KABUL, Afghanistan — Farzana Ahmadi watched as a neighbor in her village in northern Afghanistan was flogged by Taliban fighters last month. The crime: Her face was uncovered.
“Every woman should cover their eyes,” Ms. Ahmadi recalled one Taliban member saying. People silently watched as the beating dragged on.
Fear — even more potent than in years past — is gripping Afghans now that U.S. and NATO forces will depart the country in the coming months. They will leave behind a publicly triumphant Taliban, who many expect will seize more territory and reinstitute many of the same oppressive rules they enforced under their regime in the 1990s.
The New York Times spoke to many Afghan women — members of civil society, politicians, journalists and others — about what comes next in their country, and they all said the same thing: Whatever happens will not bode well for them.
military and police, held political office, become internationally recognized singers, competed in the Olympics and on robotics teams, climbed mountains and more — all things that were nearly impossible at the turn of the century.
President Biden made his final decision to pull out all U.S. troops by September, some lawmakers and military officials argued that preserving women’s rights was one reason to keep American forces there.
more than 1,000 schools have closed in recent years.
“It was my dream to work in a government office,” said Ms. Ahmadi, 27, who graduated from Kunduz University two years ago before moving to a Taliban-controlled village with her husband. “But I will take my dream to the grave.”
If there is one thing that decades of war have taught Afghans, it is that conflict was never a good way to achieve human or women’s rights. Since the Soviets invaded Afghanistan in 1979, war has continuously fueled more war, eventually undermining any humanitarian achievements.
Under the U.S. occupation, education opportunities, cultural shifts, employment and health care have benefited some and barely affected others, especially in rural areas. In those places, some of the war’s most brutal chapters played out with many civilians dead and livelihoods devastated.
Often, women’s opinions are unclear in these parts, where roughly three-quarters of Afghanistan’s 34 million people live, and are often unreachable because of geographical, technological and cultural constraints.
report released in February said. “U.S. efforts to support women, girls and gender equality in Afghanistan yielded mixed results.”
Still, the Taliban’s harshly restrictive religious governing structure virtually ensures that the oppression of women is baked into whatever iteration of governance they bring.
The Taliban’s idea of justice for women was solidified for Ms. Ahmadi when she saw the insurgents beat the unveiled woman in front of her in Kunduz Province.
For many other Afghan women, the government’s judicial system has been punishment of a different kind.
Farzana Alizada believes that her sister, Maryam, was murdered by her abusive husband. But a police investigation of any sort took months to start, thwarted by absent prosecutors and corruption, she said. Ms. Alizada’s brother-in-law even pressured her to drop the charges by accusing her of stealing. The police asked her why she was pushing the case if her sister was dead.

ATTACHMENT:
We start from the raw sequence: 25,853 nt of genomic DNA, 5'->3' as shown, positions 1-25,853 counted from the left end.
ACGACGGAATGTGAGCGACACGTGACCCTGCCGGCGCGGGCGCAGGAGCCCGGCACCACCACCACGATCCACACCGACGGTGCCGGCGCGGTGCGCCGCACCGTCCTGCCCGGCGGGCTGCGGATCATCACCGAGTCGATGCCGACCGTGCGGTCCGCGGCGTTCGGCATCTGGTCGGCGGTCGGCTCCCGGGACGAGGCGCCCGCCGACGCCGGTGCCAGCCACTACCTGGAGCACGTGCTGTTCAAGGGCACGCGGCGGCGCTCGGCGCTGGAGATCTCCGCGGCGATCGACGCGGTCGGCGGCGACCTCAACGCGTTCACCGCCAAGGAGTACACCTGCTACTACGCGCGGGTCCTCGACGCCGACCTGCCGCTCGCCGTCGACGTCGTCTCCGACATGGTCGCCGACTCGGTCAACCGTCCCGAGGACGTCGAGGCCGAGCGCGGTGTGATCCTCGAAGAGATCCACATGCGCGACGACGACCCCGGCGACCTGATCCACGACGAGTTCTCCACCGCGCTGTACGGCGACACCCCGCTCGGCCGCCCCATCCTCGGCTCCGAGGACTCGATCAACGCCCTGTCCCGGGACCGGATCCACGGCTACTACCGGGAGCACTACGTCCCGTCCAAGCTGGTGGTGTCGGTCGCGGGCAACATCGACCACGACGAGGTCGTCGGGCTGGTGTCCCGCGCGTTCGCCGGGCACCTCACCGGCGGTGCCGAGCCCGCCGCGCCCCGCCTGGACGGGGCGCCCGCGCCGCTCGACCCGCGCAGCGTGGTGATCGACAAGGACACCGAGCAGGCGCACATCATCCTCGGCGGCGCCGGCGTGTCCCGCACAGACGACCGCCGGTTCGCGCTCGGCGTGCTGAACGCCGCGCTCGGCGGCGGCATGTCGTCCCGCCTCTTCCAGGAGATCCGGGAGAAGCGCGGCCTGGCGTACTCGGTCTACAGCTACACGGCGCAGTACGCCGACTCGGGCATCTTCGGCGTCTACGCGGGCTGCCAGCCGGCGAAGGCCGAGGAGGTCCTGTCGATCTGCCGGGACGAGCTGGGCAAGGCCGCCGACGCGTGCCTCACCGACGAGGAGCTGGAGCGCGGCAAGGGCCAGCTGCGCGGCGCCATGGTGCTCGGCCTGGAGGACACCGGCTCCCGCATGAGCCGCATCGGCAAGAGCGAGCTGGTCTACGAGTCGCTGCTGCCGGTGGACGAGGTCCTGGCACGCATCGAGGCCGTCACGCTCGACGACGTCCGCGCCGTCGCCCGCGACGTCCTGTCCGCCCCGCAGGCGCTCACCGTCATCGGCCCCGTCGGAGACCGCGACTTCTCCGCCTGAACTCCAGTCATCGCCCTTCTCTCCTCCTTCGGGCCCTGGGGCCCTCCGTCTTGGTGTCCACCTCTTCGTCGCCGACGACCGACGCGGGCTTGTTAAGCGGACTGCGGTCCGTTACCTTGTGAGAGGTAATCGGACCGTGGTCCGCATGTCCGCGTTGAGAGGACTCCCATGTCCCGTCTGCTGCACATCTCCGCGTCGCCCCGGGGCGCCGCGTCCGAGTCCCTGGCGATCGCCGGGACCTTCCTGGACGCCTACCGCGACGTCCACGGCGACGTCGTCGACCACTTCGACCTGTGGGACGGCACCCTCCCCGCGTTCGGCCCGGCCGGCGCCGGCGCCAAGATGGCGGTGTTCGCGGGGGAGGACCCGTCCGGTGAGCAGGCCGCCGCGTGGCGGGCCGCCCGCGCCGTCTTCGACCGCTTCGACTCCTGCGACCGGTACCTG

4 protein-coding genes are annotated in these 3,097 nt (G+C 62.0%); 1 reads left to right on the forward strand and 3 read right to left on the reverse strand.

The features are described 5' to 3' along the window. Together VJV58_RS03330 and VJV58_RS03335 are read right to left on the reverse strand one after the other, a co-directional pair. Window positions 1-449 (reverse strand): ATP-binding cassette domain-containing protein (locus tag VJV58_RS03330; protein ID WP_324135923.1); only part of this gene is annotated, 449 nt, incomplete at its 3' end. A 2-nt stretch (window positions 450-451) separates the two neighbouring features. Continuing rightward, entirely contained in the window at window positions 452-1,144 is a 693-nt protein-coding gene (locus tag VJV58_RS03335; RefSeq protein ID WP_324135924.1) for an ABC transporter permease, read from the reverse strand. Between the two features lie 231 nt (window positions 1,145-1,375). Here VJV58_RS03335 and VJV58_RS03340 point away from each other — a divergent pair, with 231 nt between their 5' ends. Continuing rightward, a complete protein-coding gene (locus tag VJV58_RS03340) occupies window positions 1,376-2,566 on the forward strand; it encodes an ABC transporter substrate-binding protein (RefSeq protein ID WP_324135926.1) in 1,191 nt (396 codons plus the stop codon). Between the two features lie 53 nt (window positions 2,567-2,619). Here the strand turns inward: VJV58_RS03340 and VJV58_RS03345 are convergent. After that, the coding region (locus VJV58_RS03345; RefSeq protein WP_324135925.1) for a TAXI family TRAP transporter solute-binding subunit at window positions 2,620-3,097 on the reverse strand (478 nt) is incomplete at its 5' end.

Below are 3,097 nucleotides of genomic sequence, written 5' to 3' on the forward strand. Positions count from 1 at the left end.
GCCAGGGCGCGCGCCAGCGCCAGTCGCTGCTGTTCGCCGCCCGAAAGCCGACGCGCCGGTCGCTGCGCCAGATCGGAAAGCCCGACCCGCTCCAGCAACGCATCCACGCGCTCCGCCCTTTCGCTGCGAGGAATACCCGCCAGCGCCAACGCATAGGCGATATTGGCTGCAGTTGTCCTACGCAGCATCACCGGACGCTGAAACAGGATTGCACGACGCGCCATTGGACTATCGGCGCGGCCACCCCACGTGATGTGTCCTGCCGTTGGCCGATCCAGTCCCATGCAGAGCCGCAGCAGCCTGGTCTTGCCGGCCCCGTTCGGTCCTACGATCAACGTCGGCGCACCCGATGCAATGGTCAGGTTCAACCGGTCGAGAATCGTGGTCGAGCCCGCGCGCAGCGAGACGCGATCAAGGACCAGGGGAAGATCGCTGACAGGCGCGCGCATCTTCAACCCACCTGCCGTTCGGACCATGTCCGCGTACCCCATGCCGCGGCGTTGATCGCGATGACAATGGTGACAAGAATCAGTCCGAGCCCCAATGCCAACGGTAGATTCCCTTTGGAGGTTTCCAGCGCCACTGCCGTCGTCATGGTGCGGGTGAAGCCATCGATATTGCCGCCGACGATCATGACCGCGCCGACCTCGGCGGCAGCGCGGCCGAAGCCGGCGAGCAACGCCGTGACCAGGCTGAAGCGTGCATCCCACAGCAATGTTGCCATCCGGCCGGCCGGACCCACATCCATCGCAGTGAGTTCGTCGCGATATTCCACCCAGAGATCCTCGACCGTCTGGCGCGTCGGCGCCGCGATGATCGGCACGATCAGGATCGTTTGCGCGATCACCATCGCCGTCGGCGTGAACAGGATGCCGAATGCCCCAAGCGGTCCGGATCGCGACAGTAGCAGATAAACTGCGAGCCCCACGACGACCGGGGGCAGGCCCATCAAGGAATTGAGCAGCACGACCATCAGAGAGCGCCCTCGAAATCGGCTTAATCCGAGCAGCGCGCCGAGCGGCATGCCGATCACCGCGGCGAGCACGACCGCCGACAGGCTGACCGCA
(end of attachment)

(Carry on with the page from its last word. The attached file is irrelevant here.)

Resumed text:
Domestic violence remains an enduring problem in Afghanistan. About 87 percent of Afghan women and girls experience domestic abuse in their lifetimes, according to a Human Rights Watch report.
“I lost all the hope I have in this government. In some cases, maybe the Taliban is better than this system.” Ms. Alizada said. “No one is on my side.”
Ms. Alizada’s sentiments were similarly portrayed in Doha, Qatar, at the peace talks between the Afghan government and the Taliban. Despite months of negotiations, there has been little progress, especially when it comes to discussing women’s rights, which neither side has made a priority.
At a separate peace conference held in Moscow in March between the Afghan government, political power brokers and the Taliban, only one woman, Habiba Sarabi, was on the 12-member delegation sent by the Afghan government. And only four are a part of the 21-person team in Doha.
“Moscow — and Doha, as well, with its small number of women representatives — laid bare the thin veneer of support for genuine equality and the so-called post-2001 gains when it comes to who will decide the country’s future,” said Patricia Gossman, the associate Asia director for Human Rights Watch.
But one of the gains that is almost indisputable has been Afghanistan’s access to the internet and the news media. Cellphone coverage extends across much of the country, meaning that Afghan women and girls have more space to learn and connect outside their familial bubbles and villages. The Afghan news media, too, has blossomed after large investments from foreign governments and investors, and many women have become nationally known journalists and celebrities.
But even their futures are uncertain.
Lina Shirzad is the acting managing director of a small radio station in Badakhshan, in Afghanistan’s restive north. She employs 15 women and fears, given the growing insecurity, that they will lose their jobs. Even some of the larger national outlets are looking to relocate employees or move some operations outside the country.
“With the withdrawal of foreign forces in the next few months, these women that are the breadwinners for their family will be unemployed,” Ms. Shirzad said. “Will their values and achievements be maintained or not?”
Fahim Abed contributed reporting from Kabul, and Taimoor Shah from Kandahar.